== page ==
NARRATOR: From Silicon Valley, where no game show has ever been born, welcome to Liar’s Club. This is the Masters of Scale edition of the 1976 game show. And now the host of the Liar’s Club, Reid Hoffman!
REID HOFFMAN: Welcome everyone. Thank you, thank you. The rules of Liar’s Club haven’t changed from the ’70s, but if you’re not watching the reruns on YouTube, let me refresh your memory.
We have three esteemed panelists, and each of them will tell us a story. But only one will be telling the truth. You have to guess which. And that’s the game.
Our panelists all come from podcasts we really admire. From Business Wars, which chronicles epic company rivalries, meet David Brown. From Death Sex and Money, the show that talks about the things people don’t talk about, it’s great to have you, Anna Sale. From The Thread, which explores history’s interlocking lives and events, may I introduce the one and only Sean Braswell.
HOFFMAN: So, listeners, listen closely. Only one of the following panelists is telling a true story of an American company’s expansion into China. The other two are artfully lying.
If you guess correctly, tweet us at @mastersofscale when you hear this sound below, and you might just win the bonus prize. What’s the bonus prize?
NARRATOR: It’s Aunt Ida’s complete hostess serving selection in artificial silver plate. Featuring a coffee service, punch bowl set, champagne cooler, and a large serving tray with matching chip-and-dip tray. All furnished by the Aunt Ida manufacturing company. Now, back to you Reid!
HOFFMAN: We’ll start with Panelist Number One, David Brown from the new hit podcast Business Wars.
DAVID BROWN: I want to take you back to Groupon, you remember Groupon? I mean, it’s not doing gangbusters in the US right now but back in 2011, it was a different story. And the company was thinking, okay, how do you grow, how do you take advantage of the size at the moment, the momentum they had. And the answer was kind of obvious: you look abroad. And the biggest kahuna out there was China.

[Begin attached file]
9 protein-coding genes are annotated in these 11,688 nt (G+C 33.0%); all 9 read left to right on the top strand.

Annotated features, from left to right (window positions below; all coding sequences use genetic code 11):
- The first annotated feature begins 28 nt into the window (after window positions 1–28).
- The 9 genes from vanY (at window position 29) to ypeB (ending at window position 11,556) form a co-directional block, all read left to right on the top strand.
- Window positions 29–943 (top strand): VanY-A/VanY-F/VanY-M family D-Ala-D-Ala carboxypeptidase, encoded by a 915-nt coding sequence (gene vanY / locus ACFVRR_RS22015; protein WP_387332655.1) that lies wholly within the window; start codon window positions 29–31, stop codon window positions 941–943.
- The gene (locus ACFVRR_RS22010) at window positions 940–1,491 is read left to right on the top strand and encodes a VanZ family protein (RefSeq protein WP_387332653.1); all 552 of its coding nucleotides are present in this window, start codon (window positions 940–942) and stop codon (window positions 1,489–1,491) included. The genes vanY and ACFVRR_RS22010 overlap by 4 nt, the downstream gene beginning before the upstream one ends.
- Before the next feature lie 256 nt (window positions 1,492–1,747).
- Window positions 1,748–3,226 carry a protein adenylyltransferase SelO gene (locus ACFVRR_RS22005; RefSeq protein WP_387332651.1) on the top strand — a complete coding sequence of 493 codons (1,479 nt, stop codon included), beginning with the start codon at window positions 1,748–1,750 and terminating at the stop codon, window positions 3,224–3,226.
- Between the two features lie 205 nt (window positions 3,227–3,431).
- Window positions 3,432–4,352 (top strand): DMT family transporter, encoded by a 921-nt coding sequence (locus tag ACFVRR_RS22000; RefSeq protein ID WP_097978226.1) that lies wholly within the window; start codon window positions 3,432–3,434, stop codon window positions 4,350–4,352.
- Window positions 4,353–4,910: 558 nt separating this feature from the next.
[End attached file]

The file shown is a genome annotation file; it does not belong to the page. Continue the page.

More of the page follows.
Groupon moved really fast and the management team wasn’t exactly steeped in Chinese culture. So, they found a partner fairly early, WeChat. They recommended doing something called the “digital red pockets” campaign, this is sort of like an online version of those traditional red envelopes that older Chinese use to give kids money.
So, with this launch, the concept was the first X number of people to sign up, I don’t remember how many, they get an extra 100 Renminbi in their virtual envelope. That’s about 10 dollars. But the problem was, once they launched this campaign, it got hot so fast that the WeChat online platform actually crashed.
But once they got it up and running, well, it was hugely successful — even by China standards. And it’s become sort of an annual event. Each year during the lunar celebration, this digital red pocket campaign starts all over again. So even though Groupon’s had to pull back a little bit here in the US, the success story on China is a big part of why as a company, they’re still doing pretty well. That’s my story, you can take it to the bank.
HOFFMAN: Wow, David. A campaign so big, it brought down WeChat. Let’s go to Panelist Number Two, Anna Sale from Death Sex and Money.